Cover image for The round book : rounds kids love to sing
The round book : rounds kids love to sing
MacDonald, Margaret Read, 1940-
Publication Information:
North Haven, Conn. : Linnet Books, [1999]

Physical Description:
1 score (xiv pages, 121 pages) : illustrations ; 23 cm
A collection of 80 rounds that celebrate the good things in life: friendship, nature, giving thanks, and music itself. There are brief suggestions on how to use them, and pointers on how to sing them. Also a brief history of the round and more round sources for the avid singer.
General Note:
Unacc. melodies.

Format :
Musical Score


Call Number
Material Type
Home Location
Item Holds
M1997 .R79 1999 Juvenile Mass Market Paperback Open Shelf
M1997 .R79 1999 Juvenile Mass Market Paperback Open Shelf
M1997 .R79 1999 Juvenile Mass Market Paperback Open Shelf

On Order



The ultimate audience participation game, icebreaker, friend-maker, laugh-causer, and warmth-giver, the ancient art of round singing is ancient precisely because it is so pleasing to so many. From the ones everybody knows (Sweetly Sings the Donkey) to campers' specials (London's Burning) to several lovely old rounds from long ago and far away, the eighty rounds here range from the simple to the challenging, with clear notations for their best use.

Reviews 2

Booklist Review

Gr. 4^-6. This handy paperback presents 80 songs designed to be sung as rounds. Each one appears on an uncluttered page or two, illustrated by a simple ink drawing. From sixteenth-century tunes to contemporary camp songs, the selection is rich and varied, and the appended bibliography, "More Rounds for the Avid Singer," suggests other books and recordings. Song leaders will find the clearly written suggestions for round singing particularly helpful. A fine resource for school music teachers, choir directors, camp leaders, and children who sing for the love of it. --Carolyn Phelan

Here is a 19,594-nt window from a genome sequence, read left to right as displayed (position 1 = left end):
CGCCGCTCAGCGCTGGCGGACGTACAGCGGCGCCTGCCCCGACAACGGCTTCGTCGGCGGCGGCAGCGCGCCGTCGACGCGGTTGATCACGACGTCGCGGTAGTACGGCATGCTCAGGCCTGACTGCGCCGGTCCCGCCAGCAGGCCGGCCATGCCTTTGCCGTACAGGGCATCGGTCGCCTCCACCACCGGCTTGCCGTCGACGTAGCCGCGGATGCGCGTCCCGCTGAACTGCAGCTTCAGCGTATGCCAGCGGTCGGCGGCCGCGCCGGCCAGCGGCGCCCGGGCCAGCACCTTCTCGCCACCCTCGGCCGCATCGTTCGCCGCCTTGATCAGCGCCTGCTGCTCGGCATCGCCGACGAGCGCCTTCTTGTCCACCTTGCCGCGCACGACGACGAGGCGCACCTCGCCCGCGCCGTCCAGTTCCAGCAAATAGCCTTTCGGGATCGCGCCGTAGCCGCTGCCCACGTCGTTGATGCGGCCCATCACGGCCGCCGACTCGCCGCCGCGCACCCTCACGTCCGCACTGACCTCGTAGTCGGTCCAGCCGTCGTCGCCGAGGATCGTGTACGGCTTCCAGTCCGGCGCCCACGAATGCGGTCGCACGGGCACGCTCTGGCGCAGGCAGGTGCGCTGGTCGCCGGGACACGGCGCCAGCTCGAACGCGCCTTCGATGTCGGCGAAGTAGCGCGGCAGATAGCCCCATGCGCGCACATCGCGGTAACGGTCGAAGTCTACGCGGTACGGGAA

School Library Journal Review

Gr 4 Up-This fine collection compares favorably to Esther L. Nelson's The Great Rounds Songbook (Sterling, 1985; o.p.). The selections are written in such a way that the staves are connected and numbered to denote each part. In Great Rounds, the melodic lines are each on a single staff, which is probably more "kid friendly"; however, MacDonald's more sophisticated book seems geared to adults who would be leading the singing. Somewhat static black-and-white drawings open up each chapter. Overall, the introduction and instructions on singing rounds plus the appended history, advice for directors, additional suggestions of rounds, and a title/first-line index help to make this offering useful for most collections.-Mollie Bynum, formerly at Chester Valley Elementary School, Anchorage, AK (c) Copyright 2010. Library Journals LLC, a wholly owned subsidiary of Media Source, Inc. No redistribution permitted.